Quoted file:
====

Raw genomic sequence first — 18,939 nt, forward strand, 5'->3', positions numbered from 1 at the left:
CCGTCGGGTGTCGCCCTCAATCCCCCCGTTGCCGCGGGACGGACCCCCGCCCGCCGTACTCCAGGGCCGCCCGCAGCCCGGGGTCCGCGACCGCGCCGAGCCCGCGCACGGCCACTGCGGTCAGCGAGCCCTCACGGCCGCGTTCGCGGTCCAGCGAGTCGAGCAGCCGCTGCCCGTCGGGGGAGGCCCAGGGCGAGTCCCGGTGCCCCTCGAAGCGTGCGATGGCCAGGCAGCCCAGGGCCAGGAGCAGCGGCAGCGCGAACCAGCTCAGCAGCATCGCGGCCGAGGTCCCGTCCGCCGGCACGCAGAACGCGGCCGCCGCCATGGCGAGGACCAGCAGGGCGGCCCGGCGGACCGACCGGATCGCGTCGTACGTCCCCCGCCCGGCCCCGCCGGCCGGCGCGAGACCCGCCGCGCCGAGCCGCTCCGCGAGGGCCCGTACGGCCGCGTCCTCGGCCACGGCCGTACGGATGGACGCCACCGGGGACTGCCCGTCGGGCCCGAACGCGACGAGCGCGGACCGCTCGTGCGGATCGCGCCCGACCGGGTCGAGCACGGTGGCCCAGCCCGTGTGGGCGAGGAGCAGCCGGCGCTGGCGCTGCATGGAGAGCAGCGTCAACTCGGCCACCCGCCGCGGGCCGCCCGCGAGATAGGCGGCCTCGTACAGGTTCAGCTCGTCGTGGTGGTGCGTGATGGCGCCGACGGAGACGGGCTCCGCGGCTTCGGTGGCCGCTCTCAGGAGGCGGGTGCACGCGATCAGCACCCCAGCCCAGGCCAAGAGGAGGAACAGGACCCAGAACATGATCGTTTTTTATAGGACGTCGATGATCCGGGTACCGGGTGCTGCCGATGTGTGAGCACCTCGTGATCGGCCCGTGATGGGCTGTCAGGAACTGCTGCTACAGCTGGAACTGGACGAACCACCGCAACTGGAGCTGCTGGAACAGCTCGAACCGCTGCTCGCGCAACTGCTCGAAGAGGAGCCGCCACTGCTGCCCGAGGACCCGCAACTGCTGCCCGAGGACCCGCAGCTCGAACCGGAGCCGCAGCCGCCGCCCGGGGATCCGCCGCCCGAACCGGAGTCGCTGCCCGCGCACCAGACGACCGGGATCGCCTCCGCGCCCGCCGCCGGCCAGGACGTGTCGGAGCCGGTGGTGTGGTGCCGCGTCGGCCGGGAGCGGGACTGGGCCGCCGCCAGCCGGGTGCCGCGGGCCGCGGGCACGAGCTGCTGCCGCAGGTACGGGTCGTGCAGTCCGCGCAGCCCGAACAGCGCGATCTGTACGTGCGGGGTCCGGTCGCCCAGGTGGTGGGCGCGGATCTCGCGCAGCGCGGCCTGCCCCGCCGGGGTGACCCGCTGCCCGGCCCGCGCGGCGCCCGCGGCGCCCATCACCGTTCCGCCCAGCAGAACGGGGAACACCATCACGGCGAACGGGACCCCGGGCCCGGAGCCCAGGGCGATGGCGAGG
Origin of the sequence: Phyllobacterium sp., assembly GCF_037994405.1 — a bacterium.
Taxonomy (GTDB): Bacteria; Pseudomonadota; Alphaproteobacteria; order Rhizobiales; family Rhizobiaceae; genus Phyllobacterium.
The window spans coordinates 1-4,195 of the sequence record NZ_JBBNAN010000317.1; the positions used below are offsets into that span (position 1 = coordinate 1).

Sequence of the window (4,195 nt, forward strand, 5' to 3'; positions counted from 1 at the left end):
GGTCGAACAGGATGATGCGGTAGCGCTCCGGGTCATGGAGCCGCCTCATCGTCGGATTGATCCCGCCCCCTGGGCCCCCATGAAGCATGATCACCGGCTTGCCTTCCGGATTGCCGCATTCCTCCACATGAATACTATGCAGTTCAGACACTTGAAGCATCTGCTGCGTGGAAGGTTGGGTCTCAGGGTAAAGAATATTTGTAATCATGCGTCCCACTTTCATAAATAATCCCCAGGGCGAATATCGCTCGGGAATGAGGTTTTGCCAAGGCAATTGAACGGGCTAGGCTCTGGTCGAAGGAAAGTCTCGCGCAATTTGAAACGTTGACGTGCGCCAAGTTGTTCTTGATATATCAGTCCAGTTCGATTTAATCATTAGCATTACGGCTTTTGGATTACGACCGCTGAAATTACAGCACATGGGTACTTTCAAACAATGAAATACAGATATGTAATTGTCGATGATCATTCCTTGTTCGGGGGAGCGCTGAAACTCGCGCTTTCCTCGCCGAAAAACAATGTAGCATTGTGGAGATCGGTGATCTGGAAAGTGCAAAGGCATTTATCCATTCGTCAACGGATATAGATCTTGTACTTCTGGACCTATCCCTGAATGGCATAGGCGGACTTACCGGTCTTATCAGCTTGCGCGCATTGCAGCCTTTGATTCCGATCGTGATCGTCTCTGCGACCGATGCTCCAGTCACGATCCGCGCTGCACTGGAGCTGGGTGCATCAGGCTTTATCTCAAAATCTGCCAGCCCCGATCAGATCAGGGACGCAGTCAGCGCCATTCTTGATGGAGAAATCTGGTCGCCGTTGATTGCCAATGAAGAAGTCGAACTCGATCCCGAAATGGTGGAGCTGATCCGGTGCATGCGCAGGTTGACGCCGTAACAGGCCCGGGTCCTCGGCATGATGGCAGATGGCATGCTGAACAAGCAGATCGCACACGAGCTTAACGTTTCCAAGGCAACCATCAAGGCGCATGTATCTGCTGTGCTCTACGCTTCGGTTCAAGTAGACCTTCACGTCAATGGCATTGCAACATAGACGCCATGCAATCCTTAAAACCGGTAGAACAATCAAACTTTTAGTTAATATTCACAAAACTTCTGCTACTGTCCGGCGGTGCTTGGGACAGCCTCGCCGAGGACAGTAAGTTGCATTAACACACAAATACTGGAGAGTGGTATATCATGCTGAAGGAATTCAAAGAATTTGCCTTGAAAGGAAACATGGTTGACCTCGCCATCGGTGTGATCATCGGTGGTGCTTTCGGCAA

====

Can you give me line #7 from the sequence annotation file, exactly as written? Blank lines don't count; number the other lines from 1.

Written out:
GGTCGAACAGGATGATGCGGTAGCGCTCCGGGTCATGGAGCCGCCTCATCGTCGGATTGATCCCGCCCCCTGGGCCCCCATGAAGCATGATCACCGGCTTGCCTTCCGGATTGCCGCATTCCTCCACATGAATACTATGCAGTTCAGACACTTGAAGCATCTGCTGCGTGGAAGGTTGGGTCTCAGGGTAAAGAATATTTGTAATCATGCGTCCCACTTTCATAAATAATCCCCAGGGCGAATATCGCTCGGGAATGAGGTTTTGCCAAGGCAATTGAACGGGCTAGGCTCTGGTCGAAGGAAAGTCTCGCGCAATTTGAAACGTTGACGTGCGCCAAGTTGTTCTTGATATATCAGTCCAGTTCGATTTAATCATTAGCATTACGGCTTTTGGATTACGACCGCTGAAATTACAGCACATGGGTACTTTCAAACAATGAAATACAGATATGTAATTGTCGATGATCATTCCTTGTTCGGGGGAGCGCTGAAACTCGCGCTTTCCTCGCCGAAAAACAATGTAGCATTGTGGAGATCGGTGATCTGGAAAGTGCAAAGGCATTTATCCATTCGTCAACGGATATAGATCTTGTACTTCTGGACCTATCCCTGAATGGCATAGGCGGACTTACCGGTCTTATCAGCTTGCGCGCATTGCAGCCTTTGATTCCGATCGTGATCGTCTCTGCGACCGATGCTCCAGTCACGATCCGCGCTGCACTGGAGCTGGGTGCATCAGGCTTTATCTCAAAATCTGCCAGCCCCGATCAGATCAGGGACGCAGTCAGCGCCATTCTTGATGGAGAAATCTGGTCGCCGTTGATTGCCAATGAAGAAGTCGAACTCGATCCCGAAATGGTGGAGCTGATCCGGTGCATGCGCAGGTTGACGCCGTAACAGGCCCGGGTCCTCGGCATGATGGCAGATGGCATGCTGAACAAGCAGATCGCACACGAGCTTAACGTTTCCAAGGCAACCATCAAGGCGCATGTATCTGCTGTGCTCTACGCTTCGGTTCAAGTAGACCTTCACGTCAATGGCATTGCAACATAGACGCCATGCAATCCTTAAAACCGGTAGAACAATCAAACTTTTAGTTAATATTCACAAAACTTCTGCTACTGTCCGGCGGTGCTTGGGACAGCCTCGCCGAGGACAGTAAGTTGCATTAACACACAAATACTGGAGAGTGGTATATCATGCTGAAGGAATTCAAAGAATTTGCCTTGAAAGGAAACATGGTTGACCTCGCCATCGGTGTGATCATCGGTGGTGCTTTCGGCAA